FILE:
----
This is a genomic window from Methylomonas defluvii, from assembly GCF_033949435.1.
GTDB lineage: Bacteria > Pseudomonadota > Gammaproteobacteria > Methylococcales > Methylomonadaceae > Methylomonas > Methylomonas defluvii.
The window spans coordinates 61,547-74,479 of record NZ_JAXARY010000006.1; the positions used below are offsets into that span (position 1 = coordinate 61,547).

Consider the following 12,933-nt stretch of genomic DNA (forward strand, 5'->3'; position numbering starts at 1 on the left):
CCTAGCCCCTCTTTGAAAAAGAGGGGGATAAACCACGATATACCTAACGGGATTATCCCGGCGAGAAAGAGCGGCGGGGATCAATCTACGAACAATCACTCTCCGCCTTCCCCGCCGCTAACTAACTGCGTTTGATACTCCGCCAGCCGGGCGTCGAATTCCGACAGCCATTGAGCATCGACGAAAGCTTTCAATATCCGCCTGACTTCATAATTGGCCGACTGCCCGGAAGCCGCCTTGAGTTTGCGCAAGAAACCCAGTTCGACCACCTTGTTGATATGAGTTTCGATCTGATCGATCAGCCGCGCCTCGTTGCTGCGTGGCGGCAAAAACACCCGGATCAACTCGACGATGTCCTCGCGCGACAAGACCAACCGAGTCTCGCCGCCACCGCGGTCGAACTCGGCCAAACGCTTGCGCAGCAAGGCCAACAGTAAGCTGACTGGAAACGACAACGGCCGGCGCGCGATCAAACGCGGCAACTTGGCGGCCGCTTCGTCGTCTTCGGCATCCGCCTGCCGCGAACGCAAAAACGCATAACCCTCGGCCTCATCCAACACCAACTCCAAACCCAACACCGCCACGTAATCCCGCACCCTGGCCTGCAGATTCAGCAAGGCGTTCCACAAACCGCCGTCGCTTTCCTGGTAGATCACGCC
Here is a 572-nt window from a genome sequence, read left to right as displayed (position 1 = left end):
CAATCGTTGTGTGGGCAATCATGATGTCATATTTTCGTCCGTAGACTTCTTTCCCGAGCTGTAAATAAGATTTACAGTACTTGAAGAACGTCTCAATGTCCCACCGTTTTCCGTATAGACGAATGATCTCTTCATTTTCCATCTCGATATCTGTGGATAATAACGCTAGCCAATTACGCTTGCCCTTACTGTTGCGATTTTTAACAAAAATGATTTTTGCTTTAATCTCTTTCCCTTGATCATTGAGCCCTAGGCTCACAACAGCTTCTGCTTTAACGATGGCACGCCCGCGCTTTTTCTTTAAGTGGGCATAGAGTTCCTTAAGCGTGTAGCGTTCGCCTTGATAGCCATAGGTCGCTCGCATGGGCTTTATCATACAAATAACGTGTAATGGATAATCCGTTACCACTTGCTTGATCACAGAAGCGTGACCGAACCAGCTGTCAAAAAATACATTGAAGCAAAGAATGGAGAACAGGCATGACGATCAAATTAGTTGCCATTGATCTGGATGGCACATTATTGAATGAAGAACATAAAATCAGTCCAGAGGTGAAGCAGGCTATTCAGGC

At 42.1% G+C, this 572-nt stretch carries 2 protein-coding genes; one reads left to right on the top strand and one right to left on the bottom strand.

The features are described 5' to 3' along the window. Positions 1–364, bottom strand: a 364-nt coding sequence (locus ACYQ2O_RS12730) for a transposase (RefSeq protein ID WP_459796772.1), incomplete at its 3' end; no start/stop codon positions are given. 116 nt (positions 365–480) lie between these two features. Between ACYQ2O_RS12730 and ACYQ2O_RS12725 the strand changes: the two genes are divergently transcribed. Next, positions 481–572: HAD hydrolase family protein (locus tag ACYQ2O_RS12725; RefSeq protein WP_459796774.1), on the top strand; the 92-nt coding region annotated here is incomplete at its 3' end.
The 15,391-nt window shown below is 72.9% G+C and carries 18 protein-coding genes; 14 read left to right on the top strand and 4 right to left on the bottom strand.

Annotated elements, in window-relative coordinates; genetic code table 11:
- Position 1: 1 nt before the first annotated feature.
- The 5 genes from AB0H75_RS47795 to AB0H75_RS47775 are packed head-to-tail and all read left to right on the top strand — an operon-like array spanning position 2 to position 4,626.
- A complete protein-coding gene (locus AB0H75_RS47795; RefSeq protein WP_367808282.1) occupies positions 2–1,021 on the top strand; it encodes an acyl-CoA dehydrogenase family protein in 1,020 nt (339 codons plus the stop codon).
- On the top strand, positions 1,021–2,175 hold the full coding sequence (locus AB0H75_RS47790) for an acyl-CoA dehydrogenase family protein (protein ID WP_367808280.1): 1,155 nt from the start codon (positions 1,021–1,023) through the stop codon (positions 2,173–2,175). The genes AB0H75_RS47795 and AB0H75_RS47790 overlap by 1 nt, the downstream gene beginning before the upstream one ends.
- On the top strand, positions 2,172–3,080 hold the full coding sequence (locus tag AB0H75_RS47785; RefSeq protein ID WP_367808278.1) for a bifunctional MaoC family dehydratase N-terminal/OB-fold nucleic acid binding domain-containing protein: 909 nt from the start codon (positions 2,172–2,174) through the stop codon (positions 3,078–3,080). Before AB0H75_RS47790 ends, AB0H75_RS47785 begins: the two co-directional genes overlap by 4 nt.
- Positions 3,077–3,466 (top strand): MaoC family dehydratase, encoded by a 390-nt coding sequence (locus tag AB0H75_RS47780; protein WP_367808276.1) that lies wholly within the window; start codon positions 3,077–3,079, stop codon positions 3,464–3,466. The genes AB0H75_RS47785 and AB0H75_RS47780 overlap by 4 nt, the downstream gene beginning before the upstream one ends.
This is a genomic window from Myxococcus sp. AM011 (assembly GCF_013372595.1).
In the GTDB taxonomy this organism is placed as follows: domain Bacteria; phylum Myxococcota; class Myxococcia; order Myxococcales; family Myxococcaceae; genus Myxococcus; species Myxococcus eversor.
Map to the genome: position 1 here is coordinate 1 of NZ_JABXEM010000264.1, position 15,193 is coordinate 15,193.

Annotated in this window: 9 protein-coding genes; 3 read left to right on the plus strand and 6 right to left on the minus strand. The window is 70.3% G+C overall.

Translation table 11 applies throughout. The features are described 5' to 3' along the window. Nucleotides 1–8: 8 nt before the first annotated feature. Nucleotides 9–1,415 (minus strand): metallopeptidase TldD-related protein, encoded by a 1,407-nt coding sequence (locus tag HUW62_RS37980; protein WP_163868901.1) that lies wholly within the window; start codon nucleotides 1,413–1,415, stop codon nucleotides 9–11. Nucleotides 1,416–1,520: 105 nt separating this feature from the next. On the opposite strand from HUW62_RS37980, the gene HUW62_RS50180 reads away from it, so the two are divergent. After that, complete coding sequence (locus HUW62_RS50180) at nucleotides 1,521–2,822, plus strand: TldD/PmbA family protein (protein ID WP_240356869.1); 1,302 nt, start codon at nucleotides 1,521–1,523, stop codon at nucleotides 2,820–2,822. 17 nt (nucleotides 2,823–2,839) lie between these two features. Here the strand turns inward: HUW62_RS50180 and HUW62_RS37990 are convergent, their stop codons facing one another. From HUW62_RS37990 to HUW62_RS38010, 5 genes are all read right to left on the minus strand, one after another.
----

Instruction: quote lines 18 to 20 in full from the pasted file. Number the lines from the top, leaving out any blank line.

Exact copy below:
This is a genomic window from Myxococcus sp. AM011 (assembly GCF_013372595.1).
In the GTDB taxonomy this organism is placed as follows: domain Bacteria; phylum Myxococcota; class Myxococcia; order Myxococcales; family Myxococcaceae; genus Myxococcus; species Myxococcus eversor.
Map to the genome: position 1 here is coordinate 1 of NZ_JABXEM010000264.1, position 15,193 is coordinate 15,193.